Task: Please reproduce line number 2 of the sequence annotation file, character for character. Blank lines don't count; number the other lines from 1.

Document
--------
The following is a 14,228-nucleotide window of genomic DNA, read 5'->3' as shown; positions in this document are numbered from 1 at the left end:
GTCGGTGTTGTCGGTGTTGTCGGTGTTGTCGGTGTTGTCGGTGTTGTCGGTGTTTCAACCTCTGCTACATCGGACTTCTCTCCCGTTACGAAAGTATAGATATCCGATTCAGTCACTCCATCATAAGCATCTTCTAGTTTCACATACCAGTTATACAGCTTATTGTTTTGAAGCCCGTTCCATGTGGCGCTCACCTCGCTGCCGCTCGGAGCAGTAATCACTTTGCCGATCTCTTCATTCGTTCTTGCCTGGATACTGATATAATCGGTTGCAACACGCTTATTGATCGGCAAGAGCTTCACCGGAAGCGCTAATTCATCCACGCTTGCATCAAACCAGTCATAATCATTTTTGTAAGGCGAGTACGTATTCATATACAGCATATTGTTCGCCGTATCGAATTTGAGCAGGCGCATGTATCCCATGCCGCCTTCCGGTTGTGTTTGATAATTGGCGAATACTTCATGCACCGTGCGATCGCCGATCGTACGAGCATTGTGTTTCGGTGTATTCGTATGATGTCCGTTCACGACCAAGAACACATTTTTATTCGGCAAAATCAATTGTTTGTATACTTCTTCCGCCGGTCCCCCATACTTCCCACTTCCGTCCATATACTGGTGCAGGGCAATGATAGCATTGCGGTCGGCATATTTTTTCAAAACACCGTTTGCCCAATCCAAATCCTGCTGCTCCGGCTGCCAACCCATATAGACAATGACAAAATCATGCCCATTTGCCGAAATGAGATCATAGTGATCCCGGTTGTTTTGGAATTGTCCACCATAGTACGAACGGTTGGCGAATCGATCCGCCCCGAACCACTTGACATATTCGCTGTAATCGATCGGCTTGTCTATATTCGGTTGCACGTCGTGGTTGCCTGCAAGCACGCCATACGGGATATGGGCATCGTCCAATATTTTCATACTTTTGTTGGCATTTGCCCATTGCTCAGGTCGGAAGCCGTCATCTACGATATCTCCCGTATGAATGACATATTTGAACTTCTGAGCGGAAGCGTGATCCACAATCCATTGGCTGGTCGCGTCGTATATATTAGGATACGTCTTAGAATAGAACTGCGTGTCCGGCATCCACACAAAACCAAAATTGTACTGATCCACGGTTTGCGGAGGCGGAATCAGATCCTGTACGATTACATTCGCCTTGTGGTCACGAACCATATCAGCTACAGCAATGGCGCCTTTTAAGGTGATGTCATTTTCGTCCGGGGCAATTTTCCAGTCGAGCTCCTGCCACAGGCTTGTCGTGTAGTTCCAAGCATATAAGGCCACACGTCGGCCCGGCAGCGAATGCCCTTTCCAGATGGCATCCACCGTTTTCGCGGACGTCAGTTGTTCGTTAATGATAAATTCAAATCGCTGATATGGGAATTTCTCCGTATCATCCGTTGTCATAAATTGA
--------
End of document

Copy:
GTCGGTGTTGTCGGTGTTGTCGGTGTTGTCGGTGTTGTCGGTGTTGTCGGTGTTTCAACCTCTGCTACATCGGACTTCTCTCCCGTTACGAAAGTATAGATATCCGATTCAGTCACTCCATCATAAGCATCTTCTAGTTTCACATACCAGTTATACAGCTTATTGTTTTGAAGCCCGTTCCATGTGGCGCTCACCTCGCTGCCGCTCGGAGCAGTAATCACTTTGCCGATCTCTTCATTCGTTCTTGCCTGGATACTGATATAATCGGTTGCAACACGCTTATTGATCGGCAAGAGCTTCACCGGAAGCGCTAATTCATCCACGCTTGCATCAAACCAGTCATAATCATTTTTGTAAGGCGAGTACGTATTCATATACAGCATATTGTTCGCCGTATCGAATTTGAGCAGGCGCATGTATCCCATGCCGCCTTCCGGTTGTGTTTGATAATTGGCGAATACTTCATGCACCGTGCGATCGCCGATCGTACGAGCATTGTGTTTCGGTGTATTCGTATGATGTCCGTTCACGACCAAGAACACATTTTTATTCGGCAAAATCAATTGTTTGTATACTTCTTCCGCCGGTCCCCCATACTTCCCACTTCCGTCCATATACTGGTGCAGGGCAATGATAGCATTGCGGTCGGCATATTTTTTCAAAACACCGTTTGCCCAATCCAAATCCTGCTGCTCCGGCTGCCAACCCATATAGACAATGACAAAATCATGCCCATTTGCCGAAATGAGATCATAGTGATCCCGGTTGTTTTGGAATTGTCCACCATAGTACGAACGGTTGGCGAATCGATCCGCCCCGAACCACTTGACATATTCGCTGTAATCGATCGGCTTGTCTATATTCGGTTGCACGTCGTGGTTGCCTGCAAGCACGCCATACGGGATATGGGCATCGTCCAATATTTTCATACTTTTGTTGGCATTTGCCCATTGCTCAGGTCGGAAGCCGTCATCTACGATATCTCCCGTATGAATGACATATTTGAACTTCTGAGCGGAAGCGTGATCCACAATCCATTGGCTGGTCGCGTCGTATATATTAGGATACGTCTTAGAATAGAACTGCGTGTCCGGCATCCACACAAAACCAAAATTGTACTGATCCACGGTTTGCGGAGGCGGAATCAGATCCTGTACGATTACATTCGCCTTGTGGTCACGAACCATATCAGCTACAGCAATGGCGCCTTTTAAGGTGATGTCATTTTCGTCCGGGGCAATTTTCCAGTCGAGCTCCTGCCACAGGCTTGTCGTGTAGTTCCAAGCATATAAGGCCACACGTCGGCCCGGCAGCGAATGCCCTTTCCAGATGGCATCCACCGTTTTCGCGGACGTCAGTTGTTCGTTAATGATAAATTCAAATCGCTGATATGGGAATTTCTCCGTATCATCCGTTGTCATAAATTGA